Transplantation of Developing Hippocampal Neurons to Ischemic and Excitotoxic Lesions of the Adult Rat Hippocampus

  • Niels Tønder
  • Torben Sørensen
  • Flemming Fryd Johansen
  • Jens Zimmer
Part of the Advances in Experimental Medicine and Biology book series (AEMB, volume 268)


Intracerebral transplantation of immature brain tissue is now a wellestablished technique for the study of the development and regenerative capacity of neurons and nerve connections in the central nervous system. With this purpose we have previously grafted hippocampal and fascia dentate tissue to newborn and adult rats (Sunde and Zimmer, 1983; Sunde et al., 1984; Zimmer and Sunde, 1984; Zimmer et al., 1985, 1986, 1987, 1988a,b,c; Tønder et al., 1986, 1988; Sørensen and Zimmer, 1988a,b). One set of studies included grafting to rats with induced maldevelopment of the hippocampal neuronal circuitry and demonstrated that dentate granule cells damaged by neonatal X-irradiation can be partly replaced by homotypic transplants of immature fascia dentata (Sunde et al., 1984, 1985). Another observation was that the exchange of hippocampal graft-host nerve connections clearly depended on the age of the recipient animal. The exchange of nerve connections was much more extensive in animals X-irradiated at birth and grafted immediately thereafter than in other irradiated rats where the grafting was delayed into early adulthood (Sunde et al., 1985). In accordance with this, the number of graft neurons with commissural projections is much higher after grafting to normal newborn rats (Tønder et al., 1988) than after grafting to normal adult rats (unpublished results). In this chapter we shall, however, review some of our recent data, demonstrating that extensive reciprocal innervation of the graft and the host brain can take place also in the adult brain, provided that the grafting is performed into so-called “axon-sparing” lesions. In these types of lesions the neurons in the lesion area degenerate while the extrinsic afferent nerve fibers are spared and remain in the area for several months (Coyle and Schwarcz, 1983).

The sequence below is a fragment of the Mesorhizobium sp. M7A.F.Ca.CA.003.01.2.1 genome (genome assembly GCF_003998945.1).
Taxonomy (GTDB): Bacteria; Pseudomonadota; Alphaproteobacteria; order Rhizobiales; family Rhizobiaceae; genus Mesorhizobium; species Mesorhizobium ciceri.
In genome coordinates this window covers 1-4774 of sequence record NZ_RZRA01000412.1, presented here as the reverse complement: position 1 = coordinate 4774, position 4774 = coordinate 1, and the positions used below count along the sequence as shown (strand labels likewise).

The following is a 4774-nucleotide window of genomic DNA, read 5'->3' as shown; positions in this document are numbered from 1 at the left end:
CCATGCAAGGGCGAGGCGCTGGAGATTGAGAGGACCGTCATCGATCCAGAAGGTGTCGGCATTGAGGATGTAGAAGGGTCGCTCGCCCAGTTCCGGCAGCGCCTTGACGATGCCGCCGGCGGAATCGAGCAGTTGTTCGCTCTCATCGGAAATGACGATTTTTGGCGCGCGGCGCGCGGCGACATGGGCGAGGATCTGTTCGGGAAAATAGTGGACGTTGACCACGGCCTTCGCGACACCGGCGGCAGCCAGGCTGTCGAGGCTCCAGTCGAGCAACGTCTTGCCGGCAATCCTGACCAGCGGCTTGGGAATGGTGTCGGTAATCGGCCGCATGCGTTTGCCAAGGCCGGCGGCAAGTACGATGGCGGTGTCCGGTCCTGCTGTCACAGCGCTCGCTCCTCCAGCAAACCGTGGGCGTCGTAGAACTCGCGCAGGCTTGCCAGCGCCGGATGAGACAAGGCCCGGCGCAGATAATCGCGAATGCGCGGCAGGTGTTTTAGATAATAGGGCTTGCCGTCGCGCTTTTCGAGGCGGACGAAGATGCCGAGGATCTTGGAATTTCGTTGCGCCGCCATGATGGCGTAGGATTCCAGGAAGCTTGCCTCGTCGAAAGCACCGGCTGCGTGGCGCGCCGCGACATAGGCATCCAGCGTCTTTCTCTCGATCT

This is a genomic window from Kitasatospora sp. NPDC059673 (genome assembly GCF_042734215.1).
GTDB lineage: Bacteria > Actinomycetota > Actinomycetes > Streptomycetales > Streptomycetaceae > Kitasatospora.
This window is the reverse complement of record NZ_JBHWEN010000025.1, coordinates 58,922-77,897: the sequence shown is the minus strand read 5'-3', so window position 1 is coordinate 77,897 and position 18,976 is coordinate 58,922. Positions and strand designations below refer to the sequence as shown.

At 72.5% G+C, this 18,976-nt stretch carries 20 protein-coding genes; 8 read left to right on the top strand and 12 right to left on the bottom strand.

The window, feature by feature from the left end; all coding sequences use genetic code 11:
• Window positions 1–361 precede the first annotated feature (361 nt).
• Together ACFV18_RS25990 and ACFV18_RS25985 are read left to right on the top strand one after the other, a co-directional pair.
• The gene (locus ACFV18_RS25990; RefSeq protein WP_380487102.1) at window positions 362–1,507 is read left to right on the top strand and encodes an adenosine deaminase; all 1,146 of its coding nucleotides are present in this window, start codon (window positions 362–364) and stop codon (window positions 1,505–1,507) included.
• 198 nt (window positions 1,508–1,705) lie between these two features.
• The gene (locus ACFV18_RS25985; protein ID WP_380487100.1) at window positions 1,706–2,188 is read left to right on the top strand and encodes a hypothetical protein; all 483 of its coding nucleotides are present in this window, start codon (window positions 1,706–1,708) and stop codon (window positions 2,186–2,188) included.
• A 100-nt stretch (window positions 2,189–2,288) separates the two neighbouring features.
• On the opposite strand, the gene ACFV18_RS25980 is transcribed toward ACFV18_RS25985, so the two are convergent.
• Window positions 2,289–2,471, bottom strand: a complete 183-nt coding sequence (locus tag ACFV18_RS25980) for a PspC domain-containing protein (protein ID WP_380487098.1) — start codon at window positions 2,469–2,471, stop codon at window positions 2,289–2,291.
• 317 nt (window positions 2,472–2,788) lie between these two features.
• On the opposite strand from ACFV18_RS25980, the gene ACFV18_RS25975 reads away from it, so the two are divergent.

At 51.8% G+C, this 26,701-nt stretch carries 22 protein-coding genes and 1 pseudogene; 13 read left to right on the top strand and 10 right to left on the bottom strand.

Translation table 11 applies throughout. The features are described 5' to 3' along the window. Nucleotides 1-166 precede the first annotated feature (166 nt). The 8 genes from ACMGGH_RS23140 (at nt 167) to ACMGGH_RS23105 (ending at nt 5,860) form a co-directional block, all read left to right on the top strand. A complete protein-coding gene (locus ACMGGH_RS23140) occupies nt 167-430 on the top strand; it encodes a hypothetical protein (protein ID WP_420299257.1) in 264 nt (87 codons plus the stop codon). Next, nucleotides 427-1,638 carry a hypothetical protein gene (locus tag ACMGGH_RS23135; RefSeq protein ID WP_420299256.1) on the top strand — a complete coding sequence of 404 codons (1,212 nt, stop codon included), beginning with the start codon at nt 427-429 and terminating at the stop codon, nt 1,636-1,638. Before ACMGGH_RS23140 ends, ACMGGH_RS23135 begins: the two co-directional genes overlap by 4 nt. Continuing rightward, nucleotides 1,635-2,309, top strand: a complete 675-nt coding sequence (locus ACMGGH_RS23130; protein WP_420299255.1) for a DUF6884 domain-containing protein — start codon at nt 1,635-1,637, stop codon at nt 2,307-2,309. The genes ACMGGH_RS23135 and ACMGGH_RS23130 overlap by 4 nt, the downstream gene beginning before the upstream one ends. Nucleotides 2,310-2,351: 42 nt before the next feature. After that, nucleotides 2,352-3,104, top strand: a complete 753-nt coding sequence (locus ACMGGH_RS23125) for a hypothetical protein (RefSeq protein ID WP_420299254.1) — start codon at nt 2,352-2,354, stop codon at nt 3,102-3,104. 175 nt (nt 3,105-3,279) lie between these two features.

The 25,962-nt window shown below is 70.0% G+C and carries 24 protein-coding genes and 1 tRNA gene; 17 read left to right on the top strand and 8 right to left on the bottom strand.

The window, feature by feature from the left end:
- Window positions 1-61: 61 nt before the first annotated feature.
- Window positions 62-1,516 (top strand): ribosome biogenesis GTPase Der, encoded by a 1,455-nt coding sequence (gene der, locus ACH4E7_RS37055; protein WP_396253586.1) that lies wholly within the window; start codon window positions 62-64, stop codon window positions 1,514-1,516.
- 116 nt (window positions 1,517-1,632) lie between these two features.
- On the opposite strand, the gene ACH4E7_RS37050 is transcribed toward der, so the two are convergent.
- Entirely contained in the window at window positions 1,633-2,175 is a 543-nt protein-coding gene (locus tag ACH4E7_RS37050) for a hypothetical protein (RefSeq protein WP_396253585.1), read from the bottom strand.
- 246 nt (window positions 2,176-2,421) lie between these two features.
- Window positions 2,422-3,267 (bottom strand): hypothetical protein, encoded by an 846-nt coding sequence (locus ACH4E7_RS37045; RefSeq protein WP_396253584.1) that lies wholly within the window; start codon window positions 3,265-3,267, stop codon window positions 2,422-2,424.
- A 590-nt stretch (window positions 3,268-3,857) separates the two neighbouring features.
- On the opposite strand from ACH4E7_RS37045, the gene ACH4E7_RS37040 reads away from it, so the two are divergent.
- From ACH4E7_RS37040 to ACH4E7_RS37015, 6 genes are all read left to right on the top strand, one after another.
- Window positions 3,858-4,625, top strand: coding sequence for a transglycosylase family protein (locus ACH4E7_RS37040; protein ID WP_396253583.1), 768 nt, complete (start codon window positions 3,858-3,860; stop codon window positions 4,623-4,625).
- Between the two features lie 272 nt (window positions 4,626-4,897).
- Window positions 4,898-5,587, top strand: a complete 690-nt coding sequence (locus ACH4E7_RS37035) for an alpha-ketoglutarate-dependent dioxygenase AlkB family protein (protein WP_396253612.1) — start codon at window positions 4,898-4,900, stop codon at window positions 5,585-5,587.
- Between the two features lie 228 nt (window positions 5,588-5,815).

Mossy Fiber Ibotenic Acid Dentate Granule Cell Commissural Fiber Host Brain 
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Copyright information

© Springer Science+Business Media New York 1990

Authors and Affiliations

  • Niels Tønder
    • 1
  • Torben Sørensen
    • 1
  • Flemming Fryd Johansen
    • 2
  • Jens Zimmer
    • 1
  1. 1.PharmaBiotec, Institute of NeurobiologyUniversity of AarhusDenmark
  2. 2.PharmaBiotec, Institute of NeuropathologyUniversity of CopenhagenDenmark

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